The First Seven Generations of Maxima, Ranked

Jack Baruth
by Jack Baruth

A couple of months ago, our own Mark Stevenson drove the eighth-generation Maxima. He was neither particularly enthusiastic nor needlessly cruel when discussing Nissan’s big sedan. I have yet to drive the Max myself so I have, as of yet, no opinion. However, I have driven all of the previous cars at one point or another between 1988 and 2013. I also have something to say about the Maxima’s true relevance to Nissan, and I’ll be saying that in my next “No Fixed Abode” column. As a warmup for that, then, I thought I’d reacquaint you, and myself, with the history of the Maxima. And since this is the Internet, we might as well rank them, right?

Seventh (And Last) Place: Gen 7 (2008-2014)

It was the last of Maximas, it was the worst of Maximas. When I drove one up the California coast in 2013, I thought it was born to be a rental car. Like its sixth-gen predecessor, this was essentially an Altima Plus. The VQ35 remained a stout engine but it no longer raises eyebrows in a world where even the outgoing Impala could be had with a 306-horsepower V6. Neither sporty nor special, the Gen 7 car wasn’t even a good alternative to an Avalon or Azera.

Sixth Place: Gen 6 (2003-2008)

This was, no doubt, the ugliest Maxima. Its signature feature, the ridiculous “Skyview” wrong-way sunroof that was different just for the sake of being useless, more or less defined Maxima’s awkward place in the Nissan lineup. Victimized by a common Nissan sedan styling theme that worked okay on the Altima but looked bland on the Sentra and bloated when up-sized to fit a 193.5-inch car, the first Maxima to be built and exclusively sold in North America was a tepid affair indeed. So why’s it ahead of its successor on this list? Simple: for the first half of the model run, it was possible to get a six-speed manual and some reasonably sporty suspension settings. If you did that, and if you dumped the SkyView in favor of an actual sunroof, then you had a decent car. But the name “Maxima” once meant something more than decent, so this model will remain unloved by history.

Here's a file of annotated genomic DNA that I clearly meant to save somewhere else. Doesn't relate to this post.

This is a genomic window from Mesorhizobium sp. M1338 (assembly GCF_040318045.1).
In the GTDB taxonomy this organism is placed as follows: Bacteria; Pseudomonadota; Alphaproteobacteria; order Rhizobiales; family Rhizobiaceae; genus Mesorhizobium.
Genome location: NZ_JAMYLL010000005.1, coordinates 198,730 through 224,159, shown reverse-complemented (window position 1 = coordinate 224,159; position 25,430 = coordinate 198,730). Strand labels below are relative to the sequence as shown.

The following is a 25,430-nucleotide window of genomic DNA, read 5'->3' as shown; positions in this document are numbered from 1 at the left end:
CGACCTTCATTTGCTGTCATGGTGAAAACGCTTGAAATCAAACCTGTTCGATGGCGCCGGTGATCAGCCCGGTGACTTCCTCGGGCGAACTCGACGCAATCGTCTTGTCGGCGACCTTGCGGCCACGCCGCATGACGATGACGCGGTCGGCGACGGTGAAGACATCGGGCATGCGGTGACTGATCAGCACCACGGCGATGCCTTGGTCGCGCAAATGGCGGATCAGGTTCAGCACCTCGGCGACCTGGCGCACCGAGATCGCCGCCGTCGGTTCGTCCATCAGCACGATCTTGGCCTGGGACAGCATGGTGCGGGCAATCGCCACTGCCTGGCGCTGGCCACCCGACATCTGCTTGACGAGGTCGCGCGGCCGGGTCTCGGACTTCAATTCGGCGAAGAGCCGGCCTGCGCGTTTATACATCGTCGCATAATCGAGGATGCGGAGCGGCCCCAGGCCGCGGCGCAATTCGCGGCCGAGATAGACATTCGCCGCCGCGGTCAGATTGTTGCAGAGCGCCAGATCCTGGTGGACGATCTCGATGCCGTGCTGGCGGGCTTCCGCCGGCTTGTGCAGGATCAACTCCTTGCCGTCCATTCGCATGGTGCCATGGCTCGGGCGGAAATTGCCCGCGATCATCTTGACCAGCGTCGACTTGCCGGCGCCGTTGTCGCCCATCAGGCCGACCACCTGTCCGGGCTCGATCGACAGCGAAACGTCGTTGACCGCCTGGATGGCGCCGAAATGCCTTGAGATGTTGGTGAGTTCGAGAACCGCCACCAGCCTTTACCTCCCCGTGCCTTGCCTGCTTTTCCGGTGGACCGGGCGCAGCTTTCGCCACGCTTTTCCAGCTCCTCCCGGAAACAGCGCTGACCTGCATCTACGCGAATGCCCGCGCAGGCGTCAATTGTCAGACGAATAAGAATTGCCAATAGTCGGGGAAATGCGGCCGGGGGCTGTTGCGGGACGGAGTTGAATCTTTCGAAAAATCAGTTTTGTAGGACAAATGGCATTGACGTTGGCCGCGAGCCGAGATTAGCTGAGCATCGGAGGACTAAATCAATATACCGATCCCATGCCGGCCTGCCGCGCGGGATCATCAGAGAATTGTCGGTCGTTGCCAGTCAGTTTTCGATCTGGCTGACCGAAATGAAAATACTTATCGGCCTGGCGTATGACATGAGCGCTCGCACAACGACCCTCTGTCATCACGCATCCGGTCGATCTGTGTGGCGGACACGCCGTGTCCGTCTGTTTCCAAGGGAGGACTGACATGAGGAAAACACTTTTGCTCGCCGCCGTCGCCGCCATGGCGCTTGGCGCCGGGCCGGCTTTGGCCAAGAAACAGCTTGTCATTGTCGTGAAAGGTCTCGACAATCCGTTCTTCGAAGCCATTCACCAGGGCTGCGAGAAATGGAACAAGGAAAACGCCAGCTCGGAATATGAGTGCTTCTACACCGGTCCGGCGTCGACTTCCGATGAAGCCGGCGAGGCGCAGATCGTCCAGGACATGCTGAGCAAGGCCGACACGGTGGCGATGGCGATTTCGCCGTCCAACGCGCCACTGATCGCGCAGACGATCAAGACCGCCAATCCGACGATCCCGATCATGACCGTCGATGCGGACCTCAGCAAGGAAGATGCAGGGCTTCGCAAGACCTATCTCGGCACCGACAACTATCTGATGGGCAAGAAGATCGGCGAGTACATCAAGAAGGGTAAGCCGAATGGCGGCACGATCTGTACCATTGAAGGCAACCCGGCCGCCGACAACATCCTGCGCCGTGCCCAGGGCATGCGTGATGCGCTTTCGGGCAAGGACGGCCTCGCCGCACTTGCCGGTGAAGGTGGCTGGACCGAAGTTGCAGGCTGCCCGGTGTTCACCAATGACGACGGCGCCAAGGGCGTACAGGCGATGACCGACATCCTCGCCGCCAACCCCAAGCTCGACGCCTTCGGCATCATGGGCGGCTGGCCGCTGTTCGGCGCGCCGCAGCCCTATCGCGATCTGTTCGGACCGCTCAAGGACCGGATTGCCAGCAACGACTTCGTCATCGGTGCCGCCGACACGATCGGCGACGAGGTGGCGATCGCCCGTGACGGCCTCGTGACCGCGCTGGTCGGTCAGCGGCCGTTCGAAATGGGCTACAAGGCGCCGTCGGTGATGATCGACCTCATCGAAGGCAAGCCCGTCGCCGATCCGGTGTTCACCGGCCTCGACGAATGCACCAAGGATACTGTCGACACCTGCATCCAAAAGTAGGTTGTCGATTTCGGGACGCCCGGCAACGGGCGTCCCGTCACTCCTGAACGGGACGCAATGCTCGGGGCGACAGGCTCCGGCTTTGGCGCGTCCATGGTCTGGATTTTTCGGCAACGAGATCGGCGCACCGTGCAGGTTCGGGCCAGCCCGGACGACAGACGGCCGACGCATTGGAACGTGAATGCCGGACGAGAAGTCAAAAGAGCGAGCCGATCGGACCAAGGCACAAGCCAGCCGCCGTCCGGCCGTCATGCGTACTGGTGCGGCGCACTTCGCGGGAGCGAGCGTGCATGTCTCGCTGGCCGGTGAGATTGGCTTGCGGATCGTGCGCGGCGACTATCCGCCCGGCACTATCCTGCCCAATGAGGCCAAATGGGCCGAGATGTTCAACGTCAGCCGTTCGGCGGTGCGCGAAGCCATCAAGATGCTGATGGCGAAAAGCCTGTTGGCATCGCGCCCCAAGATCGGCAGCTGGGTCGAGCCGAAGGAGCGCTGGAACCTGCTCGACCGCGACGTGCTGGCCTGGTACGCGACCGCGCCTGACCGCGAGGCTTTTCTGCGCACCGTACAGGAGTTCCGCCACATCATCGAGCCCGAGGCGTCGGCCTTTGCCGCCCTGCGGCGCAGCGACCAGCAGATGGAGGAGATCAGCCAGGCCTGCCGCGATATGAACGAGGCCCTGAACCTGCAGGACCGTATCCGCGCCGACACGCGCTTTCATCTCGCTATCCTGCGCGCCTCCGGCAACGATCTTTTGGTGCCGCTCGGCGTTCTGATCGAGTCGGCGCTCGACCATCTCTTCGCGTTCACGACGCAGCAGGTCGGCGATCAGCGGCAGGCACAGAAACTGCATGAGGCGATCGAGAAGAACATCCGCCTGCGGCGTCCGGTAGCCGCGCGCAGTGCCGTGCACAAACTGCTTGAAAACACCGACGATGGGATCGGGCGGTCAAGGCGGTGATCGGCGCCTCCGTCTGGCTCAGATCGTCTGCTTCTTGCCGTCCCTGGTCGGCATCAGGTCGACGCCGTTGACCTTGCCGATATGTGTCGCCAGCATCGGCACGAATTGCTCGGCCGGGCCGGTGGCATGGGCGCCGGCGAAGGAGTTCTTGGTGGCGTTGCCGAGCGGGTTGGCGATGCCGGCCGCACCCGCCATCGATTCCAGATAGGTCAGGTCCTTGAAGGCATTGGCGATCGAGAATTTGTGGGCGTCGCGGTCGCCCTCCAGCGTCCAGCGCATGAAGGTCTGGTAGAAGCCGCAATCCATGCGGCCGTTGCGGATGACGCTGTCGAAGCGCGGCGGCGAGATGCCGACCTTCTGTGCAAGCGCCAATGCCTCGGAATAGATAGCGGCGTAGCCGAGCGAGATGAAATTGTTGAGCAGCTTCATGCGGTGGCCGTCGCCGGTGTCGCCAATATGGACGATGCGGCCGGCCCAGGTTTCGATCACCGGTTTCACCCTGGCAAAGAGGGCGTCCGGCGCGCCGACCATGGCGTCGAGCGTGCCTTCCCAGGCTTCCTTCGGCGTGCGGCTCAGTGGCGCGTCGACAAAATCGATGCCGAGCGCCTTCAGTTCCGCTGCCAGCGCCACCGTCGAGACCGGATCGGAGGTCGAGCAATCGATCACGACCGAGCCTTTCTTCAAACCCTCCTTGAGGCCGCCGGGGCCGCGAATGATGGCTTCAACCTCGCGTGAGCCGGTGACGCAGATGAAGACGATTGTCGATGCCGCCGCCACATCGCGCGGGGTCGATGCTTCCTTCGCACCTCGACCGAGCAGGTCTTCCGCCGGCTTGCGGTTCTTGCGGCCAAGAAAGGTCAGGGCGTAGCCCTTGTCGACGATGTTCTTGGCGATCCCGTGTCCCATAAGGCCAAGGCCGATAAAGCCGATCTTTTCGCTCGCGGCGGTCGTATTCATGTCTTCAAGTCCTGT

Fifth Place: Gen 4 (1994-1999)

So. You’re Nissan in the early Nineties. You’ve made one of the best sports sedans in history, with the 1989 Maxima. You’re riding a wave of success measured in Additional Dealer Profit and your new 1990 300ZX is the most celebrated Japanese car in a decade. What do you do for an encore?

If you came up with the answer, “Focus on a three-sedan lineup, cut costs, remove excitement, and chase Toyota,” then congratulations! You probably actually worked for Nissan in 1992 or thereabouts. The Maxima that you wanted, the twist-axle ’94, was a cheaper, low-content version of the spectacular ’89. Its mission was to give the Infiniti G20 plenty of breathing space, and it almost succeeded at that mission.

Unfortunately, Nissan made the Seventies-GM mistake of thinking that they had no competition. They were wrong. The Camry of the era was sleeker, sportier, and sometimes faster than this Maxima, and it offered far better build quality at a lower price. The resulting sales decline would ensure that the Maxima would never again truly matter to American enthusiasts. Don’t get me wrong: a stick-shift ’95 SE is still a decent car. It’s just worse than a stick-shift ’89 SE.

Fourth Place: Gen 1 (1981-1983)

Let me describe the Datsun 810 to you, just in case you’re too young to have seen one on the move: 2.4-liter straight-six. Independent rear suspension. Manual transmission. Rear-wheel drive. So far, we’re talking a Jag S-Type, circa 1965. Reliable. Spacious. Fuel-efficient, by the standards of the day. Are you interested? Of course you’re interested. That was the 810, a bigger, more luxurious take on the Datsun 510 that had become the standard-bearer for SCCA sedan racing.